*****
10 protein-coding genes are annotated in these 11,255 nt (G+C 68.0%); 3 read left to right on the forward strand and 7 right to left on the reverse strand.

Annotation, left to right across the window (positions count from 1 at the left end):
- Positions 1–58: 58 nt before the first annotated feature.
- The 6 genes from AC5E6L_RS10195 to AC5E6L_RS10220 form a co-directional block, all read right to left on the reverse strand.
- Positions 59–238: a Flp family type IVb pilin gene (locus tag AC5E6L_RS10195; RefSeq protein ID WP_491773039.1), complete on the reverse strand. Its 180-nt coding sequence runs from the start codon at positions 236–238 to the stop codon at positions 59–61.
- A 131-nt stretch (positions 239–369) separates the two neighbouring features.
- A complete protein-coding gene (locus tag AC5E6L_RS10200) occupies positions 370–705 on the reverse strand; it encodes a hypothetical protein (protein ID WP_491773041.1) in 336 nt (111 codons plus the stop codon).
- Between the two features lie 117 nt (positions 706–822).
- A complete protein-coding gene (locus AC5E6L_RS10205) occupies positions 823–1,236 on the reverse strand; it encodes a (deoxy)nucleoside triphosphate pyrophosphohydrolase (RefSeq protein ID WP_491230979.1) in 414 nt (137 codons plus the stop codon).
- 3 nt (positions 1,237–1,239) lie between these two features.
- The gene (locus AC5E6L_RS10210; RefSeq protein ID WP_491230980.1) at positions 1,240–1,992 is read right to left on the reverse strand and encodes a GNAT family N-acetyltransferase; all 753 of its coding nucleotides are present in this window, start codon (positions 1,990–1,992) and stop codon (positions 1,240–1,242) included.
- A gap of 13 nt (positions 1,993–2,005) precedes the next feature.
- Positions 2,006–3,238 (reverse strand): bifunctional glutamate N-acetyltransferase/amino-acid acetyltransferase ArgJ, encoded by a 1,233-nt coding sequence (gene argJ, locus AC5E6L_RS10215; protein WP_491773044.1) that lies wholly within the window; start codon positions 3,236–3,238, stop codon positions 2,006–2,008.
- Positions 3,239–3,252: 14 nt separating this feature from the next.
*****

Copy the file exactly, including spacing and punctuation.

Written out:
10 protein-coding genes are annotated in these 11,255 nt (G+C 68.0%); 3 read left to right on the forward strand and 7 right to left on the reverse strand.

Annotation, left to right across the window (positions count from 1 at the left end):
- Positions 1–58: 58 nt before the first annotated feature.
- The 6 genes from AC5E6L_RS10195 to AC5E6L_RS10220 form a co-directional block, all read right to left on the reverse strand.
- Positions 59–238: a Flp family type IVb pilin gene (locus tag AC5E6L_RS10195; RefSeq protein ID WP_491773039.1), complete on the reverse strand. Its 180-nt coding sequence runs from the start codon at positions 236–238 to the stop codon at positions 59–61.
- A 131-nt stretch (positions 239–369) separates the two neighbouring features.
- A complete protein-coding gene (locus tag AC5E6L_RS10200) occupies positions 370–705 on the reverse strand; it encodes a hypothetical protein (protein ID WP_491773041.1) in 336 nt (111 codons plus the stop codon).
- Between the two features lie 117 nt (positions 706–822).
- A complete protein-coding gene (locus AC5E6L_RS10205) occupies positions 823–1,236 on the reverse strand; it encodes a (deoxy)nucleoside triphosphate pyrophosphohydrolase (RefSeq protein ID WP_491230979.1) in 414 nt (137 codons plus the stop codon).
- 3 nt (positions 1,237–1,239) lie between these two features.
- The gene (locus AC5E6L_RS10210; RefSeq protein ID WP_491230980.1) at positions 1,240–1,992 is read right to left on the reverse strand and encodes a GNAT family N-acetyltransferase; all 753 of its coding nucleotides are present in this window, start codon (positions 1,990–1,992) and stop codon (positions 1,240–1,242) included.
- A gap of 13 nt (positions 1,993–2,005) precedes the next feature.
- Positions 2,006–3,238 (reverse strand): bifunctional glutamate N-acetyltransferase/amino-acid acetyltransferase ArgJ, encoded by a 1,233-nt coding sequence (gene argJ, locus AC5E6L_RS10215; protein WP_491773044.1) that lies wholly within the window; start codon positions 3,236–3,238, stop codon positions 2,006–2,008.
- Positions 3,239–3,252: 14 nt separating this feature from the next.